Hayek's over the top editorial has been making the rounds on the progressive social media circuit, as unintentional comedy and as motivation.

As chance would have it, the Iowa City Federation of Labor met Wednesday night. The Core Four got a near-unanimous endorsement. Only "near" because Taylor, an SEIU delegate, abstained from endorsing herself. One delegate described Hayek's piece as "a necessary unmasking" of the council majority faction.

Before the endorsement vote, candidates discussed Hayek's editorial and other experiences they've had while campaigning.

"What bothered me the most " about Hayek's piece, Taylor said, "is  Jim is warm and compassionate about Iowa City, and it was total disrespect. We're seeing the other side get anxious."

Throgmorton said he had attended the Chamber of Commerce candidate forum, which only a small number of chamber members attended and which, unlike all other forums to date, was not recorded. Throgmorton said as soon as questioning began Dobyns, Taylor's opponent in the District A race, attacked Taylor saying she had "corrupted the narrative" by allying with Thomas, Cole and Throgmorton.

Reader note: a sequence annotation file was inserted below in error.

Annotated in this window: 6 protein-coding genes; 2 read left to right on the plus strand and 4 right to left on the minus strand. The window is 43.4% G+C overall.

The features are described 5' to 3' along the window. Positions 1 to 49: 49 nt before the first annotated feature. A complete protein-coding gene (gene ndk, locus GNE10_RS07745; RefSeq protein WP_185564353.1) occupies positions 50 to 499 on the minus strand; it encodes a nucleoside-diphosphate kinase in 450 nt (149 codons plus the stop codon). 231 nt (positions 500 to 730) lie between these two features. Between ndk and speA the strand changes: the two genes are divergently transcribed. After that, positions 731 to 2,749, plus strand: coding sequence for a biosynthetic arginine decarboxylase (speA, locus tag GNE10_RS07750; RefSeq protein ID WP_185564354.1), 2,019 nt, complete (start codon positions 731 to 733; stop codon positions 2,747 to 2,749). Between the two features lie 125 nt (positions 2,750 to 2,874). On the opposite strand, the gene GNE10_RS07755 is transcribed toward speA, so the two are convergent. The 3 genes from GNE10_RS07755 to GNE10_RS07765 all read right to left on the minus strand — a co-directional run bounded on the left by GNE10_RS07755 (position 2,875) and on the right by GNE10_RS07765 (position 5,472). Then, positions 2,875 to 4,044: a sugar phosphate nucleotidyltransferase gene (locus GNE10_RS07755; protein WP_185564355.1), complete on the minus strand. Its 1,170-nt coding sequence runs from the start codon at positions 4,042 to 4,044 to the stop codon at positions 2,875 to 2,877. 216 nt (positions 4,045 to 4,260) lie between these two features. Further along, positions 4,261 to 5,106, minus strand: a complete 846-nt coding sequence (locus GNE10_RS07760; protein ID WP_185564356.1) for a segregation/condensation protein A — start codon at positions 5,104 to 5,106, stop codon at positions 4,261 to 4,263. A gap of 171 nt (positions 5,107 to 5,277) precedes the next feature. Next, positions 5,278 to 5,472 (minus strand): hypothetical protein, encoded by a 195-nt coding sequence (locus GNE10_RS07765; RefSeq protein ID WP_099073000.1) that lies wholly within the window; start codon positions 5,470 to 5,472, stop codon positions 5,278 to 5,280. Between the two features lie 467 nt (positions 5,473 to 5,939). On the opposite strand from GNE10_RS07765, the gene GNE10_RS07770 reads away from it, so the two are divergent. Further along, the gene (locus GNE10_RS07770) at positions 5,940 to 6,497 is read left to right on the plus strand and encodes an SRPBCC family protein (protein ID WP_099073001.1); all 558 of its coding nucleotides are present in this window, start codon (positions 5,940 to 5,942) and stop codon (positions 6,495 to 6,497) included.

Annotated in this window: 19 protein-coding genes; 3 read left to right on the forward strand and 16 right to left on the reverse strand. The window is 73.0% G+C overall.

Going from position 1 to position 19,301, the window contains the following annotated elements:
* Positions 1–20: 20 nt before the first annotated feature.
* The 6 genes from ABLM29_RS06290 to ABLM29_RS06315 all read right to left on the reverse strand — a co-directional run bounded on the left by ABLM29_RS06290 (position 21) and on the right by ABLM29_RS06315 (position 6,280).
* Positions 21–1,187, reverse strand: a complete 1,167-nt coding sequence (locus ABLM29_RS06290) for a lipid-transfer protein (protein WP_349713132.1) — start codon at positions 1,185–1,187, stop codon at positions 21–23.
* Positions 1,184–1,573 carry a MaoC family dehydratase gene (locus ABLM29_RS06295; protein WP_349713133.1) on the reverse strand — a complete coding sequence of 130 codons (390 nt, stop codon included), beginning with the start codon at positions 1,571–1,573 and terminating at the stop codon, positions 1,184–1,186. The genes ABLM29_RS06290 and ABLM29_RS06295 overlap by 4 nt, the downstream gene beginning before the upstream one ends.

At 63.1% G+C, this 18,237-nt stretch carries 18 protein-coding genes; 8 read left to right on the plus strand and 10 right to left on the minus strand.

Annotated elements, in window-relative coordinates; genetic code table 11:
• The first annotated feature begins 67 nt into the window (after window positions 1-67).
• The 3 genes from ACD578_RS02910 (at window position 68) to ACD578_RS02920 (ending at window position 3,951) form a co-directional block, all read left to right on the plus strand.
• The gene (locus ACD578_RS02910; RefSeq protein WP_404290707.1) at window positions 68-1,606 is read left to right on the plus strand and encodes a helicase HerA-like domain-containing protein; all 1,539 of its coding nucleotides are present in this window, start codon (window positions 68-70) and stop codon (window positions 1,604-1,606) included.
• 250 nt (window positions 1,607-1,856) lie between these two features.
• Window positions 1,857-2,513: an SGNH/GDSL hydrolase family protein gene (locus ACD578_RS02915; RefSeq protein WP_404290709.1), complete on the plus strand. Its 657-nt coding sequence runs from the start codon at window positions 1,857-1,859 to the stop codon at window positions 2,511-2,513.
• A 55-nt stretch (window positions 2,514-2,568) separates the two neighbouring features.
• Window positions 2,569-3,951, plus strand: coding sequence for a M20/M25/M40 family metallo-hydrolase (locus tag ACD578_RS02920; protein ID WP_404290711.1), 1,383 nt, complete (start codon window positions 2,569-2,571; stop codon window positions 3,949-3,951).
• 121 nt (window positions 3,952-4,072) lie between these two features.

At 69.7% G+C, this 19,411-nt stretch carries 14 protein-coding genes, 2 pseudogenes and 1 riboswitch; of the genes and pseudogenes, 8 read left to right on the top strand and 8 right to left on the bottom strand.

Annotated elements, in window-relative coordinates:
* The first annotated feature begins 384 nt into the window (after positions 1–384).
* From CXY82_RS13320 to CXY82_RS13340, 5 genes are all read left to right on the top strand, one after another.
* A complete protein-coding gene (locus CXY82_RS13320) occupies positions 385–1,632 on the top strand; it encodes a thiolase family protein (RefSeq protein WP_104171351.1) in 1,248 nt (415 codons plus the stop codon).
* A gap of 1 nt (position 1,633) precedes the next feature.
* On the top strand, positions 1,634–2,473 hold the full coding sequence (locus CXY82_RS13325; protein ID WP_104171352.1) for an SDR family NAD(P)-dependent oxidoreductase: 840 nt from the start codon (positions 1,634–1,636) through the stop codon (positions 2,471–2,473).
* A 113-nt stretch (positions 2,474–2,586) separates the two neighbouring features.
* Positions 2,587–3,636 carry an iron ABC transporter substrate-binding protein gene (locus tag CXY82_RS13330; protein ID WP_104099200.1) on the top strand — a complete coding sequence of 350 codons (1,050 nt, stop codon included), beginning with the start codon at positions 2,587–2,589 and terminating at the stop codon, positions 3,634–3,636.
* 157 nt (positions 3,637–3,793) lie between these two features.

"They (the current council majority) firmly believe they are entitled to ALL of the seats," said Cole.  "We want to add new seats at the table."

"When we have thoughtful voices like Jim and we get attacked, it really shows where we are," Cole added.

"We will need you help AFTER we get into office," Throgmorton told union delegates, "because the same players are out there."

So maybe we've all cast votes we're ashamed of. I'm proud of the vote I cast last week for  Jim Throgmorton, Rockne Cole, Pauline Taylor and John Thomas.

And today, I'm prouder still.

Because I know my vote canceled out Matt Hayek's.

Tuesday, October 13, 2015

Sanders Gives Clinton A Strategic Debate Win

Careful what you wish for, Sanders people.

Bernie clearly had the moment of the night with the "the American people are sick of hearing about your damn emails line." And Sanders supporters loved it. He used it to pivot to talking about The Media and The Issues.

But Hillary Clinton was nodding and smiling and thanking through all of it. And with good reason.

Clinton had done just fine on her own with her own answer, painting it as partisanship and getting applause. One part of the strongest overall performance of the night. Bernie's answer was more dramatic... and very final.